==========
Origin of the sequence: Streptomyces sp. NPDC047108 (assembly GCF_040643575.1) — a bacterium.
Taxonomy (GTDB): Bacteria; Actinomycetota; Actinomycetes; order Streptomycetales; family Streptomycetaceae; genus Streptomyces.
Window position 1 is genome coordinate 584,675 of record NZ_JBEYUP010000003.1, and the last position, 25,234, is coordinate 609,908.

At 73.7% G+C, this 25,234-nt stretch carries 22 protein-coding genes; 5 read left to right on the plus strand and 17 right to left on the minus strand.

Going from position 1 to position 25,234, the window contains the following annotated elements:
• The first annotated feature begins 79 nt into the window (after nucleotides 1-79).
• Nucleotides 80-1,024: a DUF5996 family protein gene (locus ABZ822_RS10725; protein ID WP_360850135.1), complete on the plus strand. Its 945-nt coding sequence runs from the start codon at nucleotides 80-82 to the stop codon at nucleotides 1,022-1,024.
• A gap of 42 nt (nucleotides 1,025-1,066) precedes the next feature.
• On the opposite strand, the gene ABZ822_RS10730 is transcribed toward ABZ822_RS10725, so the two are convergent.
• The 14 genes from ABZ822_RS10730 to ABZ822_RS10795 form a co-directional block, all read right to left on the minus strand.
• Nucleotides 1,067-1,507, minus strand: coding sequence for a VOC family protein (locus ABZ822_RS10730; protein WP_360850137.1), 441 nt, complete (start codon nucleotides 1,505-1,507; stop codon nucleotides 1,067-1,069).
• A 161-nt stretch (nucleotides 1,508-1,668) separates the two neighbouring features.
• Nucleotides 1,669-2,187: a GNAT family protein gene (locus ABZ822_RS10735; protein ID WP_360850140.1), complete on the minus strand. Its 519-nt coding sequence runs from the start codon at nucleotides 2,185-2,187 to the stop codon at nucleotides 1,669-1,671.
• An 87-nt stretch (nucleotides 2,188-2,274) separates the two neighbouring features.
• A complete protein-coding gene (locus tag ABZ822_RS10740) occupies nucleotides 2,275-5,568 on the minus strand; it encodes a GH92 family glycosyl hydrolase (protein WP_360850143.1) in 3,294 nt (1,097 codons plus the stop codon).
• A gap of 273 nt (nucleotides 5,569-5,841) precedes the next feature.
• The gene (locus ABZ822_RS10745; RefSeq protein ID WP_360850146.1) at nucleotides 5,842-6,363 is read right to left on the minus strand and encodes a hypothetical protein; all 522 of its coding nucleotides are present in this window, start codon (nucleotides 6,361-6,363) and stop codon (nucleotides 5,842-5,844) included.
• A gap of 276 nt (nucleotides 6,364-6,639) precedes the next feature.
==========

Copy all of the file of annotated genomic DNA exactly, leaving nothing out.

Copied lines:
Origin of the sequence: Streptomyces sp. NPDC047108 (assembly GCF_040643575.1) — a bacterium.
Taxonomy (GTDB): Bacteria; Actinomycetota; Actinomycetes; order Streptomycetales; family Streptomycetaceae; genus Streptomyces.
Window position 1 is genome coordinate 584,675 of record NZ_JBEYUP010000003.1, and the last position, 25,234, is coordinate 609,908.

At 73.7% G+C, this 25,234-nt stretch carries 22 protein-coding genes; 5 read left to right on the plus strand and 17 right to left on the minus strand.

Going from position 1 to position 25,234, the window contains the following annotated elements:
• The first annotated feature begins 79 nt into the window (after nucleotides 1-79).
• Nucleotides 80-1,024: a DUF5996 family protein gene (locus ABZ822_RS10725; protein ID WP_360850135.1), complete on the plus strand. Its 945-nt coding sequence runs from the start codon at nucleotides 80-82 to the stop codon at nucleotides 1,022-1,024.
• A gap of 42 nt (nucleotides 1,025-1,066) precedes the next feature.
• On the opposite strand, the gene ABZ822_RS10730 is transcribed toward ABZ822_RS10725, so the two are convergent.
• The 14 genes from ABZ822_RS10730 to ABZ822_RS10795 form a co-directional block, all read right to left on the minus strand.
• Nucleotides 1,067-1,507, minus strand: coding sequence for a VOC family protein (locus ABZ822_RS10730; protein WP_360850137.1), 441 nt, complete (start codon nucleotides 1,505-1,507; stop codon nucleotides 1,067-1,069).
• A 161-nt stretch (nucleotides 1,508-1,668) separates the two neighbouring features.
• Nucleotides 1,669-2,187: a GNAT family protein gene (locus ABZ822_RS10735; protein ID WP_360850140.1), complete on the minus strand. Its 519-nt coding sequence runs from the start codon at nucleotides 2,185-2,187 to the stop codon at nucleotides 1,669-1,671.
• An 87-nt stretch (nucleotides 2,188-2,274) separates the two neighbouring features.
• A complete protein-coding gene (locus tag ABZ822_RS10740) occupies nucleotides 2,275-5,568 on the minus strand; it encodes a GH92 family glycosyl hydrolase (protein WP_360850143.1) in 3,294 nt (1,097 codons plus the stop codon).
• A gap of 273 nt (nucleotides 5,569-5,841) precedes the next feature.
• The gene (locus ABZ822_RS10745; RefSeq protein ID WP_360850146.1) at nucleotides 5,842-6,363 is read right to left on the minus strand and encodes a hypothetical protein; all 522 of its coding nucleotides are present in this window, start codon (nucleotides 6,361-6,363) and stop codon (nucleotides 5,842-5,844) included.
• A gap of 276 nt (nucleotides 6,364-6,639) precedes the next feature.